Natural sciences projects receive Dean for Research Innovation awards
New ideas in the natural sciences
The fund supports the exploration of new concepts that require additional study or experiments before they are ready to become the basis of a competitive proposal to a funding agency.
Finding novel antimicrobials by studying marsupials
Ricardo Mallarino, assistant professor of molecular biology, will study the naturally occurring antimicrobial agents that marsupials — which carry their offspring to term in an external pouch — employ to kill toxic microbes. Marsupials are born without a working immune system and rely for survival entirely on factors secreted by glands found in the pouch or transferred through maternal milk. The researchers will explore the genetic sequences of these molecules, known as antimicrobial peptides, to discover how the genes have evolved over time in ways that contribute to their efficacy against microbes, with the eventual goal of understanding natural defense mechanisms and informing the design of new antimicrobial drugs.
Boosting the ability to study molecules in motion
Amit Singer, professor of mathematics and the Program in Applied and Computational Mathematics, and Charles Fefferman, the Herbert E. Jones, Jr. '43 University Professor of Mathematics, will develop algorithms to enhance the capability of a powerful microscope to capture images of protein structures as they move and change shape. The team will adapt mathematical approaches for use with cryogenic electron microscopy (cryo-EM) to take pictures of not just fixed molecules but also ones that are flexing and morphing into differing shapes, as happens for example when a drug molecule interacts with its target receptor.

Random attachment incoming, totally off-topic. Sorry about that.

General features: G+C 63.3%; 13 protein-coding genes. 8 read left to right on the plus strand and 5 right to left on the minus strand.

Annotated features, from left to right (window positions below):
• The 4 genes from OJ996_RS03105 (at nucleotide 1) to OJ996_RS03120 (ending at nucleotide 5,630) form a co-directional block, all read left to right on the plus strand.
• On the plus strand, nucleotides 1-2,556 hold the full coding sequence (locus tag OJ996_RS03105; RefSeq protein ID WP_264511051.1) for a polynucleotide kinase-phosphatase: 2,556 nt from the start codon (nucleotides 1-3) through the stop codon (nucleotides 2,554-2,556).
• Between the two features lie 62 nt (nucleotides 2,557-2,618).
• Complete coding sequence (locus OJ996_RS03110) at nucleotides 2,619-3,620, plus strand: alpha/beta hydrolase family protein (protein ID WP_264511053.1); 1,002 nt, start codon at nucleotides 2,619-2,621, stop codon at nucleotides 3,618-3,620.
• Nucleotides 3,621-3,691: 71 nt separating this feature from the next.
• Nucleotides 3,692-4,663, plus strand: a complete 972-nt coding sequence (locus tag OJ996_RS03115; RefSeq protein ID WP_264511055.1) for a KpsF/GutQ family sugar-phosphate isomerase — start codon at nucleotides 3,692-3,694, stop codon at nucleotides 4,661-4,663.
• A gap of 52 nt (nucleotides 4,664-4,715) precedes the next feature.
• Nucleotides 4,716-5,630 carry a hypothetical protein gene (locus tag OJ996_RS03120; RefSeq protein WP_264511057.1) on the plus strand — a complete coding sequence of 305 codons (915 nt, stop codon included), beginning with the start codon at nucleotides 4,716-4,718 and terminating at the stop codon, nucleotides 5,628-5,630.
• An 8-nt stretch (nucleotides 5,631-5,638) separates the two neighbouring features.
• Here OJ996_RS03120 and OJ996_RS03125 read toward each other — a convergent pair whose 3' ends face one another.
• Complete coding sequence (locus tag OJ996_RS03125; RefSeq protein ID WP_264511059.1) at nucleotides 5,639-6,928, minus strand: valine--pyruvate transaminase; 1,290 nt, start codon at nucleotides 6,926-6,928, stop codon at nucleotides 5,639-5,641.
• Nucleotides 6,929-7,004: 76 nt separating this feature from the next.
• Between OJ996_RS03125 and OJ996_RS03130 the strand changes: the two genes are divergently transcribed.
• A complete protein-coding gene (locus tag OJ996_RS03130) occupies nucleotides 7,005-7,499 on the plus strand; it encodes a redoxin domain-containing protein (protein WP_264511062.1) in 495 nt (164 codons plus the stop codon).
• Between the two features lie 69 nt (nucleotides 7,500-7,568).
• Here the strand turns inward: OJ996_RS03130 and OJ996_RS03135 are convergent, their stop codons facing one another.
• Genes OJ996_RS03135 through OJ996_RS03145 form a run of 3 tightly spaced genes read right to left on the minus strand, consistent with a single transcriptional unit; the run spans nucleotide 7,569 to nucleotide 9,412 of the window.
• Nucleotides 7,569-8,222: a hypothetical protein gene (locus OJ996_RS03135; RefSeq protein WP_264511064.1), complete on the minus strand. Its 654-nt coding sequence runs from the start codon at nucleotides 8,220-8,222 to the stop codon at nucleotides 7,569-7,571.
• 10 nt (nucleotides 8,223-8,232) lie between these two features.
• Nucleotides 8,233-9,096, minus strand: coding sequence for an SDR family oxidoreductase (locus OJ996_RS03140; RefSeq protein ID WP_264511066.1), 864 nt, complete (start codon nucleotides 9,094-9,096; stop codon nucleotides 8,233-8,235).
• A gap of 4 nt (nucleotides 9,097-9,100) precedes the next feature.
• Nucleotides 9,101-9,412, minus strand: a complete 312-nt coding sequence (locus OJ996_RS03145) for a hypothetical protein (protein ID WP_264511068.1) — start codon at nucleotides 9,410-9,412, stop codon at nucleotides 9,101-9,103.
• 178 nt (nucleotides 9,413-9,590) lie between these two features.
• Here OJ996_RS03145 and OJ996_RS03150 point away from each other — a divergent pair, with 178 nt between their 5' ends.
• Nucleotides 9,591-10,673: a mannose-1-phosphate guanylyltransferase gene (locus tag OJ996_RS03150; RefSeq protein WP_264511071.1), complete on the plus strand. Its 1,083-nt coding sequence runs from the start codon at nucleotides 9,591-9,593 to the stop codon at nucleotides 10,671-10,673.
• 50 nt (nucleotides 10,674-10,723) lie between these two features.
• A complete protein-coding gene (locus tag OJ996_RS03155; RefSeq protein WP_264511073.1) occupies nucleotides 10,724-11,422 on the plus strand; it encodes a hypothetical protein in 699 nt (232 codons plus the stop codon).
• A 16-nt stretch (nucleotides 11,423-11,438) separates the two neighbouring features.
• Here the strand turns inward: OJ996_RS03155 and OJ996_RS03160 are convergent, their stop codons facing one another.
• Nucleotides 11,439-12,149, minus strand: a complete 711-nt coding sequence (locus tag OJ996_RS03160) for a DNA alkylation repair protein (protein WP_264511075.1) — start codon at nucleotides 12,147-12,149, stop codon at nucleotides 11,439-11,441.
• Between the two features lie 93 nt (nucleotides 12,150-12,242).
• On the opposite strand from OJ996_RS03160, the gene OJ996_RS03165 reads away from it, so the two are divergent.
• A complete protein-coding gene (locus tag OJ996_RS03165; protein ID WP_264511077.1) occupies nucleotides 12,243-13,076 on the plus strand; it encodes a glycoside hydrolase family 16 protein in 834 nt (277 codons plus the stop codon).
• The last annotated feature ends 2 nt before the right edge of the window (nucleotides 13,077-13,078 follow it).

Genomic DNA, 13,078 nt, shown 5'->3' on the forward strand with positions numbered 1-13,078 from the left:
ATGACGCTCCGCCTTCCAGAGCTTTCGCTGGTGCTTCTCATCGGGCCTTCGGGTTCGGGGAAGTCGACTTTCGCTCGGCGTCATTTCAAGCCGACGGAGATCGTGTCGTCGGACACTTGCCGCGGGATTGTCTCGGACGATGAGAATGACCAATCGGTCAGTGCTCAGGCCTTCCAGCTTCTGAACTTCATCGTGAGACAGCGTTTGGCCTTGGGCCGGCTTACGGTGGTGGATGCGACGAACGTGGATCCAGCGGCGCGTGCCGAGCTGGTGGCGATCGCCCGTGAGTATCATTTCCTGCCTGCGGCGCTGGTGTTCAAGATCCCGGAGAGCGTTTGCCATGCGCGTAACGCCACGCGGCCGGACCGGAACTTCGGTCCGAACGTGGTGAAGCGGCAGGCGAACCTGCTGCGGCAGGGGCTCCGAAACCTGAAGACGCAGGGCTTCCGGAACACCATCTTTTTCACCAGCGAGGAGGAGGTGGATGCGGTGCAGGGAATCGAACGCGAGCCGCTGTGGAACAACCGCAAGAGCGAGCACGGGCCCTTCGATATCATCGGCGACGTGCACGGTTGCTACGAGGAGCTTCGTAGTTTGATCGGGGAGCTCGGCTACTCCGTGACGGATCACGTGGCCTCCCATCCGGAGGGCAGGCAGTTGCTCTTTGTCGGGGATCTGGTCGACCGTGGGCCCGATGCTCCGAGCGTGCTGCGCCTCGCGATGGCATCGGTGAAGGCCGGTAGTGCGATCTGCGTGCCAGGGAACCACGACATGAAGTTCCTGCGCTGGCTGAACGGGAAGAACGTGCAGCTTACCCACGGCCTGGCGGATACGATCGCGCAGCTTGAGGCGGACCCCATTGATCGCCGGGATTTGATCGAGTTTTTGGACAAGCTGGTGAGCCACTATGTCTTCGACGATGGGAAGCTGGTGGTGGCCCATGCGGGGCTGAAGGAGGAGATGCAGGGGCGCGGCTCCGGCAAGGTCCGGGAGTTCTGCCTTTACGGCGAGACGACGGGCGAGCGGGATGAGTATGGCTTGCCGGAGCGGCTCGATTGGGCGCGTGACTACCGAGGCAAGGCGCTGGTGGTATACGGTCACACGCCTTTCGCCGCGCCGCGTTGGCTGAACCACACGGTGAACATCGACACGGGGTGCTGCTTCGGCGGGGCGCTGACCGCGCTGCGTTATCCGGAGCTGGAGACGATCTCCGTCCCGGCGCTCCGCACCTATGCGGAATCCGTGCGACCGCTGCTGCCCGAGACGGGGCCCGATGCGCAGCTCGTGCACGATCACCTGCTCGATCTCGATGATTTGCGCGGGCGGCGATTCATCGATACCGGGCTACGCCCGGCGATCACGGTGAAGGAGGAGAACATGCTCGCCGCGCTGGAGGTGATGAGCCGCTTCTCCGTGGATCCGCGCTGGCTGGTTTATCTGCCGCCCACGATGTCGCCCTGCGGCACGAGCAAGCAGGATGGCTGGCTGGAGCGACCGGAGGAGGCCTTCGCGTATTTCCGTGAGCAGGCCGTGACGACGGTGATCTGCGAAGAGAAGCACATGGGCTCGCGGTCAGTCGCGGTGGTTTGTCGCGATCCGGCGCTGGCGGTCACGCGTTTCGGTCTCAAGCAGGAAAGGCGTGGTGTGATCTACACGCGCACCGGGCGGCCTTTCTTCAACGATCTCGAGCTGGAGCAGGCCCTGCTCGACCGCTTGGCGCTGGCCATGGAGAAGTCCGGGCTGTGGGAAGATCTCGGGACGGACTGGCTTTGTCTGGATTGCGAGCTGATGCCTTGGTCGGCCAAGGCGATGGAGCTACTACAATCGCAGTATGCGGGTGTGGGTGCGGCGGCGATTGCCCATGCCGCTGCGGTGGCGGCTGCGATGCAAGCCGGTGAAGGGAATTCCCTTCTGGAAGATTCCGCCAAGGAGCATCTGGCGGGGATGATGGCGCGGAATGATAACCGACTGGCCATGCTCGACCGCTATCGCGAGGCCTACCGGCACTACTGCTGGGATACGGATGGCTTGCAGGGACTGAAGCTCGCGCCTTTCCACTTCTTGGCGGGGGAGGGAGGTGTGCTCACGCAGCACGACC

Lowering barriers to gene therapy for the brain
Lisa Boulanger, associate professor of neuroscience, will conduct research to improve the safety and efficacy of viruses that are used for gene therapy to treat nervous system disorders including spinal motor atrophy and certain kinds of blindness. The most commonly used viruses are forms of adeno-associated virus, or AAV, in which the viral genes were removed and replaced with therapeutic genes. Boulanger found that these viruses can unexpectedly change the structure of circuits in the brain, changes that are associated with increased exploratory behavior in mice. She and her team will determine how AAV alters neural circuits, screen for approaches to prevent these changes, and facilitate gene therapy in the nervous system.